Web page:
As John the Beloved beheld the throne room of God in Revelation 5, the question of the ages thundered in the midst of that great room. “Who is worthy to open the scroll and to loose its seals (v. 2)?” John heard the question over the many sounds that filled the air around him. He heard no immediate answer and began to weep. The question was another way of asking, “Who is worthy to exercise ultimate power over and then take full possession of the nations of the earth? Who can be trusted with that kind of power?” No one in heaven or on the earth or under the earth—meaning, no living person or great man or woman of ages past, now long deceased, could be trusted with that kind of power and authority over the earth. According to John, not only was no one present or past able to open the scroll that God wanted to give but no one was even able to look at it. John, therefore, wept much.
Suddenly, one of the elders present at this heavenly gathering comforts John, telling him, “Do not weep. Behold, the Lion of the tribe of Judah, the Root of David, has prevailed to open the scroll and to loose its seven seals (v. 5).” Jesus, the Lamb of God, stood in the midst of the throne of God and was proclaimed the worthy one, the only one who was found by heaven to be worthy and able to grasp the scroll of absolute power. He was able to do so because He had prevailed and proven Himself able to do so without being corrupted or tempted to abuse or misuse that power for His own ends. He had proven Himself trustworthy and loyal, faithful and true, fully given to the leadership and will of His Father.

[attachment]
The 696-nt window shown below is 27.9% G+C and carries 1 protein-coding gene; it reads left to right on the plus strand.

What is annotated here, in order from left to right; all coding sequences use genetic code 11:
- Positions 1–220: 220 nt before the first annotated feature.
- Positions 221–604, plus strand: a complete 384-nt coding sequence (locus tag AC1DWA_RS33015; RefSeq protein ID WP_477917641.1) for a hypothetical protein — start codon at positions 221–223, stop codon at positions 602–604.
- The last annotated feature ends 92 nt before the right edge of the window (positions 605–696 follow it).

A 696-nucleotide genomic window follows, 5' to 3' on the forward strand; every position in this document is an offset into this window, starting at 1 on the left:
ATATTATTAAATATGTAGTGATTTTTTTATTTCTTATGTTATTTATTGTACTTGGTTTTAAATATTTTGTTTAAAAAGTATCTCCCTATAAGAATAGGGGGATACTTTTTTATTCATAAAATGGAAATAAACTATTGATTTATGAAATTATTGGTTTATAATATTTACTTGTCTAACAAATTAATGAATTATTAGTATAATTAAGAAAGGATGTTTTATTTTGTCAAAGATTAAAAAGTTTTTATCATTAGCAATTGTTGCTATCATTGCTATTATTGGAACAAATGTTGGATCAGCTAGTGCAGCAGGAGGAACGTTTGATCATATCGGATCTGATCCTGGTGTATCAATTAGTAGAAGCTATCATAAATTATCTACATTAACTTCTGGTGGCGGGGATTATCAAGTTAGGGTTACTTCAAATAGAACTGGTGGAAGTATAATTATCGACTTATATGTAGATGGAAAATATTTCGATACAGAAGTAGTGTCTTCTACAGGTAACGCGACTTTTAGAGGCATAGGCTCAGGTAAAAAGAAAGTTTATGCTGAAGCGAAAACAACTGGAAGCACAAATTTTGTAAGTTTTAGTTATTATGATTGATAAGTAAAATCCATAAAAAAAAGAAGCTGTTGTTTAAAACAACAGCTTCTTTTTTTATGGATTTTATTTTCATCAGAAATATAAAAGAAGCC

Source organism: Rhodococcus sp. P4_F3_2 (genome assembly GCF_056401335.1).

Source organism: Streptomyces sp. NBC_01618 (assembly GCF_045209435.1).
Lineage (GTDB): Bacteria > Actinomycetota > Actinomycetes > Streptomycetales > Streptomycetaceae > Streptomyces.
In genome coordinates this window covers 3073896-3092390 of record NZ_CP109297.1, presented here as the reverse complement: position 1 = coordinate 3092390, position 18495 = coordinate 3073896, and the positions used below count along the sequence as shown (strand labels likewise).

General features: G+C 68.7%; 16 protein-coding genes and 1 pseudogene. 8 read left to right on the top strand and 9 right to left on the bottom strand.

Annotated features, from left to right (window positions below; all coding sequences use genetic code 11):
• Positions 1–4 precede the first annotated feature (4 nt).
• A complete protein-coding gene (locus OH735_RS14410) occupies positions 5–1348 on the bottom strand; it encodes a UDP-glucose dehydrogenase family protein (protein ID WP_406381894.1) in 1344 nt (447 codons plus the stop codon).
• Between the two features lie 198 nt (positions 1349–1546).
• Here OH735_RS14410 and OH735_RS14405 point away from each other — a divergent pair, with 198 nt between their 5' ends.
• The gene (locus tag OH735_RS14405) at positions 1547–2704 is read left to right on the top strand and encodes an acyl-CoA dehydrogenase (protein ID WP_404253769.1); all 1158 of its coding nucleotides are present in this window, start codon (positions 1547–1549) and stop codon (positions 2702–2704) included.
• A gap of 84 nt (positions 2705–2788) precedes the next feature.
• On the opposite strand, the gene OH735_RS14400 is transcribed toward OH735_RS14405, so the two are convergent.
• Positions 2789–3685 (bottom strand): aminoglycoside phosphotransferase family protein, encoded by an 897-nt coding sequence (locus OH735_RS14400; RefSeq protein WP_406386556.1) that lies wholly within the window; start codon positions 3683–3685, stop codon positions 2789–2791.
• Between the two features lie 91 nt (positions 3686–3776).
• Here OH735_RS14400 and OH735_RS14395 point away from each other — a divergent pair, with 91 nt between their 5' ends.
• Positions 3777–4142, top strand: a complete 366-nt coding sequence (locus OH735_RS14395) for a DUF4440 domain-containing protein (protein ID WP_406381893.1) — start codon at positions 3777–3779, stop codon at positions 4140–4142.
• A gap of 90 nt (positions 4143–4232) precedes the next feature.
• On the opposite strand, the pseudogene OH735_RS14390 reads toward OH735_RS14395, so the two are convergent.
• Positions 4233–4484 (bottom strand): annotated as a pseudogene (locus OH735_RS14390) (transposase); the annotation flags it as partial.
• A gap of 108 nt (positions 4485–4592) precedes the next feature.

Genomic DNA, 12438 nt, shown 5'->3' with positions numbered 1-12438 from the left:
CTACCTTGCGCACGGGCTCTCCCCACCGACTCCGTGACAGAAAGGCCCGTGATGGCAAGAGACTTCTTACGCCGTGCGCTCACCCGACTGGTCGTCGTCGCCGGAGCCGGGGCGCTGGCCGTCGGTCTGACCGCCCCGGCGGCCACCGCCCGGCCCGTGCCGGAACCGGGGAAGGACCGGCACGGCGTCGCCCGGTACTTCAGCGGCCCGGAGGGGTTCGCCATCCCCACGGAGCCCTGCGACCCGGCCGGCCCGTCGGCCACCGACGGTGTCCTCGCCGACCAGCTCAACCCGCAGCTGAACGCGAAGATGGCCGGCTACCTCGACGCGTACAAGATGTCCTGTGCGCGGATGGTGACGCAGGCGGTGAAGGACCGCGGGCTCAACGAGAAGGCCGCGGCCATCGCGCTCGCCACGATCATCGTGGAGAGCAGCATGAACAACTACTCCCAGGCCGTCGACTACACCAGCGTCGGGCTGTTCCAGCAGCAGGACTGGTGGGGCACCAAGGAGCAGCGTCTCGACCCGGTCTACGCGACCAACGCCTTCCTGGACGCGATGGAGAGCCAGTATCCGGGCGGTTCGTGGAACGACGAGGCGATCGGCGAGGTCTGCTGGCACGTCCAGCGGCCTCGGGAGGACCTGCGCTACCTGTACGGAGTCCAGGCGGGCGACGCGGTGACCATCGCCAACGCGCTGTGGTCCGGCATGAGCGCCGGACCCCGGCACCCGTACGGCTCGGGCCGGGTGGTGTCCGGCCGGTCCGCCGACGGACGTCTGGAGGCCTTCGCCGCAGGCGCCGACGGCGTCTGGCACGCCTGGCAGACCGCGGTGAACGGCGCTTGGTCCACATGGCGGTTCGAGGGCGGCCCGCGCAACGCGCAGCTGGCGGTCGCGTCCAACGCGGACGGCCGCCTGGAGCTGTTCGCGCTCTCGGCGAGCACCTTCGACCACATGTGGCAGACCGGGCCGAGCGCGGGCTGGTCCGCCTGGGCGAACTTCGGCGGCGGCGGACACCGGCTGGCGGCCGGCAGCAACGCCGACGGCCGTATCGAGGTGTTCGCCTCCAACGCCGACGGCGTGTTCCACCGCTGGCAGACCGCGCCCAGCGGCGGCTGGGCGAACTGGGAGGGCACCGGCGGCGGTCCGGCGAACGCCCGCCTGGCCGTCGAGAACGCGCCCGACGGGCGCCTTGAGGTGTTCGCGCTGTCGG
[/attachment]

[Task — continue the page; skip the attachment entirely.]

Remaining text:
This throne room scene was set right at the beginning of the book of Revelation to serve a critical purpose for God’s people, particularly the generation alive during the season of the Lord’s return. The desire of God was to establish great confidence in our hearts regarding the faithfulness and trustworthiness of the leadership of Jesus. This confidence would need to be cemented into our understanding and our resolve to follow and love Jesus, for the events that would unfold in the subsequent chapters speak of incredible glory, victory, trials, shaking, and difficulty. To be rooted and grounded in the beauty and majesty of His leadership as a safe and loving Savior is to be unshakable in our love and commitment to Him through the great storms of trouble that lie ahead.
What does it mean that Jesus “prevailed”? What about His journey as a Man had enabled Him to prove that He could be trusted to wield the unprecedented power of the scroll of Revelation 5, the “title deed” and right to exercise authority over the nations of the earth? Think back to the cross for a moment. There are so many critical moments to consider, but the ones that move me so deeply involve the moments where Jesus is being struck and scourged and mocked. If you or I were in the same situation, we would have no choice but to endure the punishment of every blow, expertly delivered by a professional soldier trained to inflict the pain. We would be powerless and helpless throughout every moment of the scourging that followed.
This was not true for Jesus.
He chose to endure every blow and lash, even though He had the power to stop it at any point. When the soldiers mocked Him, striking Him and taunting Him to prophesy and tell them who it was that was hitting Him, He could have. He could have simply whispered the dark secrets of one soldier’s heart, and the rest would have ceased their assault immediately. Jesus could have, like Elisha, simply given the soldiers eyes to see the legions of the fearsome angelic host that surrounded them, and the painful trial would have ended immediately. He could have called fire down upon the armies of Rome and the political leaders of Jerusalem, establishing the truth of His identity and scattering His enemies completely. He would have been righteous and blameless in doing so.